'The virus is doing well'
But the scientific community remains largely cautious.
"The virus is doing well, it's not under control and it's growing rapidly," said Gabriel Scally, professor of public health at the University of Bristol, while acknowledging this trend had not so far led to significant hospitalisations.
"The concern would be that the virus would really take off in large numbers," he said, adding that although much of the most vulnerable population has been vaccinated, the risk was that the virus could spread among the rest.
Even if they are less at risk of serious illness, they still represent a large number of people who would also run the possibility of developing long-term complications.
Neil Ferguson, a British epidemiologist and scientific adviser to the Government, told reporters this week that a small part of the Delta variant's dominance appeared to stem from its ability to dodge some of the immunity generated by being vaccinated or contracting the virus.
That may give the variant a slight advantage in heavily vaccinated countries like Britain or the United States, which was likely to be "the next place we'll see a reasonable rise" of Delta, said Jeffrey Barrett, director of the Covid-19 Genomics Initiative at the Wellcome Sanger Institute.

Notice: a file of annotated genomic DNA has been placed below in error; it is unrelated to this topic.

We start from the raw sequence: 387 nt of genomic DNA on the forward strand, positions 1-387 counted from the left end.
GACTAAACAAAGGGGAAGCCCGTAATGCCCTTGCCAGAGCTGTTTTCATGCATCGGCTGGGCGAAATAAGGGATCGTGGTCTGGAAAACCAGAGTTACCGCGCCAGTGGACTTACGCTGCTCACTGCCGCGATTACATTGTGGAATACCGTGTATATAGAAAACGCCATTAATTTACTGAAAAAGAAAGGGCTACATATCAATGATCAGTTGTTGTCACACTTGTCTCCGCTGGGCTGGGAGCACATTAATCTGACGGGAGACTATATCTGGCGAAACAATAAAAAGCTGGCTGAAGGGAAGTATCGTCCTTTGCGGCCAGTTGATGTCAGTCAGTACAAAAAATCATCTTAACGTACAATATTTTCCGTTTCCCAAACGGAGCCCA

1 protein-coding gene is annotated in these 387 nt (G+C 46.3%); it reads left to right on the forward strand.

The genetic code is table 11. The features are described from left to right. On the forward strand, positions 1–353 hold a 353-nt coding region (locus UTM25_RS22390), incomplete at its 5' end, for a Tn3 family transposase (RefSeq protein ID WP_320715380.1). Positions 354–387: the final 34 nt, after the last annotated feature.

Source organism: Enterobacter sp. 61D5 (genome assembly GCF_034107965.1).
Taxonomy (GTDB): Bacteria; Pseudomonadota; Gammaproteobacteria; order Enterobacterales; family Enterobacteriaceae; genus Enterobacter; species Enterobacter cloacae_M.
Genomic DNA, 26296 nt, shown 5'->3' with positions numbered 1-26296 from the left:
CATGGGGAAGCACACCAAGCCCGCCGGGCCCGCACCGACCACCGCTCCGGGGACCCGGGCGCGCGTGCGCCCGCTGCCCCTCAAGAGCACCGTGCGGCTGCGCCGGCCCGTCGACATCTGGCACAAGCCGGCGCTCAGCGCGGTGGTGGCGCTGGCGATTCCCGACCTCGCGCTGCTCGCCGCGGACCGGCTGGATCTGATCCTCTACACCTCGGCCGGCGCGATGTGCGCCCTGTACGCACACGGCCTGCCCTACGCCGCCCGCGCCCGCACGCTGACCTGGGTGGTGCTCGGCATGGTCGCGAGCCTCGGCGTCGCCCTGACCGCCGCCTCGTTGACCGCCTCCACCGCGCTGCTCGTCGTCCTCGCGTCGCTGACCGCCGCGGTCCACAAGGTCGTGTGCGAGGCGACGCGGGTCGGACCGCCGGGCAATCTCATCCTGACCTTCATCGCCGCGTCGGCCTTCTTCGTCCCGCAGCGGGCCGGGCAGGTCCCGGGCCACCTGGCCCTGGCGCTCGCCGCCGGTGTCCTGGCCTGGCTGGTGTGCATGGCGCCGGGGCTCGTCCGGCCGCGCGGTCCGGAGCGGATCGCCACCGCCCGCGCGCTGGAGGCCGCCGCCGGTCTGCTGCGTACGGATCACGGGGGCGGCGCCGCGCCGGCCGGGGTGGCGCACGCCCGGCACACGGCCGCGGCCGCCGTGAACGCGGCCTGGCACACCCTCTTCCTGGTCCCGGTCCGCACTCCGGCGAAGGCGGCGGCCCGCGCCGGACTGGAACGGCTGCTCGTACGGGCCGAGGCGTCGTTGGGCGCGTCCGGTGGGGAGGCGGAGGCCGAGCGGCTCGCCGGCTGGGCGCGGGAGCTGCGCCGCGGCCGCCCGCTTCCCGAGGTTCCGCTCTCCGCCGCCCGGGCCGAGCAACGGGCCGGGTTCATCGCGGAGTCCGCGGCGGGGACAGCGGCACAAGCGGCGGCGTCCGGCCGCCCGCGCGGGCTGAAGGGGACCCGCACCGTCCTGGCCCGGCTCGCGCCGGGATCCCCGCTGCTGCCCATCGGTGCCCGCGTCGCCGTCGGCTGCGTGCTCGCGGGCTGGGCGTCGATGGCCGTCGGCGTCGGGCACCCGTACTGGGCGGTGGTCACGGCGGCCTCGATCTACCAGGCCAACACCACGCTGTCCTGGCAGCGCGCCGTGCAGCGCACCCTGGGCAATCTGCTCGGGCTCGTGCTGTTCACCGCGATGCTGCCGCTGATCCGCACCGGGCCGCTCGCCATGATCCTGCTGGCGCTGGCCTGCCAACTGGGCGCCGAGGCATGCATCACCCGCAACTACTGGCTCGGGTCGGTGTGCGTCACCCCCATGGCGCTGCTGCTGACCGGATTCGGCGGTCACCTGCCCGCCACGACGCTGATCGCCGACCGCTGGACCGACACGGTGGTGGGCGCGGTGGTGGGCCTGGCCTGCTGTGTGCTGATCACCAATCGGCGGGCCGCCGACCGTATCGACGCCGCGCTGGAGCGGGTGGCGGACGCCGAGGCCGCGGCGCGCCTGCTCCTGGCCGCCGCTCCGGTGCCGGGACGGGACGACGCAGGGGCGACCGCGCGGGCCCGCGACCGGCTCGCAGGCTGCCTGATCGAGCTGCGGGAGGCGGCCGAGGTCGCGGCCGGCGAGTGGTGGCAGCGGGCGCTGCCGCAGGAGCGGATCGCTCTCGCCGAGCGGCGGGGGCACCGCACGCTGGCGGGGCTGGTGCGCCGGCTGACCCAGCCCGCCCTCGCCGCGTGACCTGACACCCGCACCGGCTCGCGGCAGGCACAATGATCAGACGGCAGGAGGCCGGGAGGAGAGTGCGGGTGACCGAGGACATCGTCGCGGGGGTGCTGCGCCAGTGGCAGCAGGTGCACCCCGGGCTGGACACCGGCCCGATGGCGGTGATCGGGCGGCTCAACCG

Still, vaccines seem to be holding up well against the Delta variant, showing only slightly lower effectiveness than they did against earlier versions of the virus, Public Health England said on Friday.
Of the 33,206 cases of the Delta variant detected by health officials, 59 per cent occurred in unvaccinated people and only 5 per cent in people two or more weeks out from their second doses. Unvaccinated people accounted for about two-thirds of emergency room visits made by patients with cases caused by Delta.
For Britain, the problem is that only slightly more than half of adults are fully vaccinated. Many more are waiting for second doses that the Government delayed in an effort to give more people the partial protection of a single dose.
And a single dose appears to be only about 33 per cent effective against the Delta variant, a steep drop-off from its performance against earlier versions of the virus.
Written by: Stephen Castle and Benjamin Mueller
Photographs by: Andrew Testa, AP